By Corey Sandler, Destination Consultant Silversea Cruises
We arrived in steamy Cartagena in the afternoon and overnighted, catching our breath in one of the most handsome old Spanish colonial cities of the New World.
Cartagena was the Fort Knox, the Las Vegas, the Tower of London: one of the principal offshore gold repositories and warehouses for the Spanish.
And for that reason it came under attack many times.
Colombians call Cartagena “La Heroica.” The Heroic City.
Here are some photos I took on this visit to Cartagena:
CARTAGENA, APRIL 2015. All photos by Corey Sandler
La Popa Monastery
FUERTE SAN FELIPPE
Within the Walls of the Old City of Cartagena
In 1533—35 years after Columbus sailed nearby and almost a century before Pilgrims arrived at Plymouth Rock in 1620—Spanish explorer Don Pedro de Heredia founded a settlement he called Cartagena de Indias.
Cartegena of the Indies, to distinguish it from Cartagena on the Mediterranean in southeastern Spain.
In 1513, Vasco Nunez de Balboa and his men walked across the Isthmus of Panama and became the first Europeans to see the Pacific Ocean from its Eastern shore.
The Spanish soon got into the business of conducting trade with Asia from what is now Mexico and California as well as pillaging Central and South America.
Traders brought back spices, silks, porcelain, ivory, and lacquerware. And there was gold.
Much of the Asian treasure was carried up and over the Cordillera to Veracruz on the Gulf of Mexico, then reloaded onto galleons through the Gulf of Mexico…the home of the real Pirates of the Caribbean.
Cartagena became the central warehouse for the treasures that came from Asia and much of the gold and silver taken from the Americas.
And it also became one of the principal targets of the real pirates of the Caribbean.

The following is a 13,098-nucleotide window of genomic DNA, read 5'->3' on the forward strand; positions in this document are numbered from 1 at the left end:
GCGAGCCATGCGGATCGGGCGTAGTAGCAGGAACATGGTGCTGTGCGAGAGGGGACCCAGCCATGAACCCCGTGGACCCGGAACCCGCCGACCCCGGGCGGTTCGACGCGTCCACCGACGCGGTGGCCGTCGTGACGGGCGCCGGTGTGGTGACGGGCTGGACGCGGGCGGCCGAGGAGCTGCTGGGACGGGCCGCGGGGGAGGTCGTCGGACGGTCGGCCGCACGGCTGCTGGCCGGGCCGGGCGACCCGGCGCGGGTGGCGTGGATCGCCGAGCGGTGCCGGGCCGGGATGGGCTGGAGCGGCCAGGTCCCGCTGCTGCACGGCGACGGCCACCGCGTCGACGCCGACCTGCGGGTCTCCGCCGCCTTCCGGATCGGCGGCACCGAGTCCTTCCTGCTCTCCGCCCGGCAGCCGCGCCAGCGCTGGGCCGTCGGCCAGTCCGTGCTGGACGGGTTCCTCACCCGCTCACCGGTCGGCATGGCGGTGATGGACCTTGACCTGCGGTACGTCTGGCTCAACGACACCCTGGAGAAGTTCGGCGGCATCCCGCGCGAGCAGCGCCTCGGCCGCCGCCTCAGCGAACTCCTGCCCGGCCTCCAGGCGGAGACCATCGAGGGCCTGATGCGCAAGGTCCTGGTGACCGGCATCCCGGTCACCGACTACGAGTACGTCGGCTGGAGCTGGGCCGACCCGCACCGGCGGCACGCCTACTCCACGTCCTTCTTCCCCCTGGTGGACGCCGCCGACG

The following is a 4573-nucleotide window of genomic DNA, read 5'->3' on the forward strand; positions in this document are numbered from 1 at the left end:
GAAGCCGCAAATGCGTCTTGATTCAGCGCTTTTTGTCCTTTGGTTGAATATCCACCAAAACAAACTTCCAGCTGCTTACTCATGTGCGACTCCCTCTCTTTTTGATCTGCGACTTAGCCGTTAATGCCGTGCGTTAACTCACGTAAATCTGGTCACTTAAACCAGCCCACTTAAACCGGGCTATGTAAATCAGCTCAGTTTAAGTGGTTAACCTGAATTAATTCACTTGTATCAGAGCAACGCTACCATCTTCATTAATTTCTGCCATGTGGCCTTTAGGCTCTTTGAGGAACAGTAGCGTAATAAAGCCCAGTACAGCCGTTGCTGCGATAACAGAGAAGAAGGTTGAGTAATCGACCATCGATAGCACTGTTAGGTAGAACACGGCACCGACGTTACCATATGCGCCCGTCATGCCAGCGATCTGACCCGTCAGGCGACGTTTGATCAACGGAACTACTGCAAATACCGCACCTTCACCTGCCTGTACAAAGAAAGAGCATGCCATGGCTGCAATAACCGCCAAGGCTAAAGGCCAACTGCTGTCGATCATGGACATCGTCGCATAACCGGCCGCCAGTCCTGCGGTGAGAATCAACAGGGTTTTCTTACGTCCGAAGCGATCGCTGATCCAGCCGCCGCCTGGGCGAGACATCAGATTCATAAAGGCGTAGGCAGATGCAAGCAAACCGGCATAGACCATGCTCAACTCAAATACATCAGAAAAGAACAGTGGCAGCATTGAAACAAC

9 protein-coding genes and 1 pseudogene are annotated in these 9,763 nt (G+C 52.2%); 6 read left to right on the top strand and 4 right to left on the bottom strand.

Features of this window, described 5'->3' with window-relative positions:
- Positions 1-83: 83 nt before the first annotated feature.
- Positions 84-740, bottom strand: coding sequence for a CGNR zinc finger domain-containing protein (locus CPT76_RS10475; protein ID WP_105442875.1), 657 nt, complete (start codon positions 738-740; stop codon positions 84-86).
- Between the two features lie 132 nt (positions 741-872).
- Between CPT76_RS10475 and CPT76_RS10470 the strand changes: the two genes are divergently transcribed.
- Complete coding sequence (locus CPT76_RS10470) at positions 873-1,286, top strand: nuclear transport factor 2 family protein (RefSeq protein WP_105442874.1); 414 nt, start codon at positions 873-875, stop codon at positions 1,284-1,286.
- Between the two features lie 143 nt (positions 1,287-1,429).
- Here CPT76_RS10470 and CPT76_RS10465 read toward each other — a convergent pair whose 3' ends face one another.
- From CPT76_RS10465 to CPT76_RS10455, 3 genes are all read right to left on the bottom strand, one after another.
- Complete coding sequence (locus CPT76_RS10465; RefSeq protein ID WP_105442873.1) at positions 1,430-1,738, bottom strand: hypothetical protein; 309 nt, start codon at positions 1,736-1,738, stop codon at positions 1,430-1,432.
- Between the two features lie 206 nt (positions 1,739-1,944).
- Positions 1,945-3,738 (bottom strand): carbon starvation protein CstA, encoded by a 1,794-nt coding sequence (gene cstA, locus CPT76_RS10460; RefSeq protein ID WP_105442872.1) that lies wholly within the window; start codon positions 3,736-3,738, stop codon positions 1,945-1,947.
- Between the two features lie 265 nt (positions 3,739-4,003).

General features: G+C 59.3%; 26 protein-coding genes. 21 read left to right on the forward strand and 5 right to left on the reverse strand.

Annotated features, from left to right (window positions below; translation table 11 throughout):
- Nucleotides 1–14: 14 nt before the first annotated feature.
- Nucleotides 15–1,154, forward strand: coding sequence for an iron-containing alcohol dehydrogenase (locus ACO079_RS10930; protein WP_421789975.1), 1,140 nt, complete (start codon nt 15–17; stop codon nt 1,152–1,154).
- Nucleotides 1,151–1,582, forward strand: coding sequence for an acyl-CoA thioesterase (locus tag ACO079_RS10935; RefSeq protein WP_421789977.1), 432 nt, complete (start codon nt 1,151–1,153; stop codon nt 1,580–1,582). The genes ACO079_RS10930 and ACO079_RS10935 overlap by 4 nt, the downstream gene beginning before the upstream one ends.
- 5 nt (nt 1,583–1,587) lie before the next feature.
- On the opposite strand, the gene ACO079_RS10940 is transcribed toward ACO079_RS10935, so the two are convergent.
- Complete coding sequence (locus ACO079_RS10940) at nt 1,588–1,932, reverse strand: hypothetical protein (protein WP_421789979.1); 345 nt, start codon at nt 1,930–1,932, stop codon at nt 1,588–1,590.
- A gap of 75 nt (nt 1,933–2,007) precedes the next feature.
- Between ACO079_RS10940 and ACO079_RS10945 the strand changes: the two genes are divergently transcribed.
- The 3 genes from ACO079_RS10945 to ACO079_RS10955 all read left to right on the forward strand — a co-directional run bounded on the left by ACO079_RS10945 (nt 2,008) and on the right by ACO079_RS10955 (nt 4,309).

Spanish King Philip II, known as “the Prudent,” did not like losing his stuff to pirates and privateers. And so he hired Europe’s foremost military engineers to design and build Fuerte San Felipe.
The massive network of seven forts and defensive walls average 40 feet high and 56 feet thick. It became Spain’s largest fort in the Americas.
Today the heart of old Cartagena is a labyrinth of narrow cobblestone streets that open onto broad formal plazas. Street names change from block to block.
It might remind you of Istanbul, or Mdina on Malta. But instead of Muslim calls to prayer, it’s salsa and vallenato music all the time.
Cartagena’s history includes the sad story of slavery, the cruelty of some of the Spanish including a branch of the Inquisition, and more recent devolution into narcoterrorist chaos.
A CARTAGENA ALBUM
After many years of neglect, Cartagena—the jewel of the nation—has been reborn.
For those who have a bit of money, the city is a Caribbean playground: A wild party in a place of great culture. They call it rumbeando.
“Partying, dancing all night, getting drunk, waking up early to go to the beach, then doing it again.”
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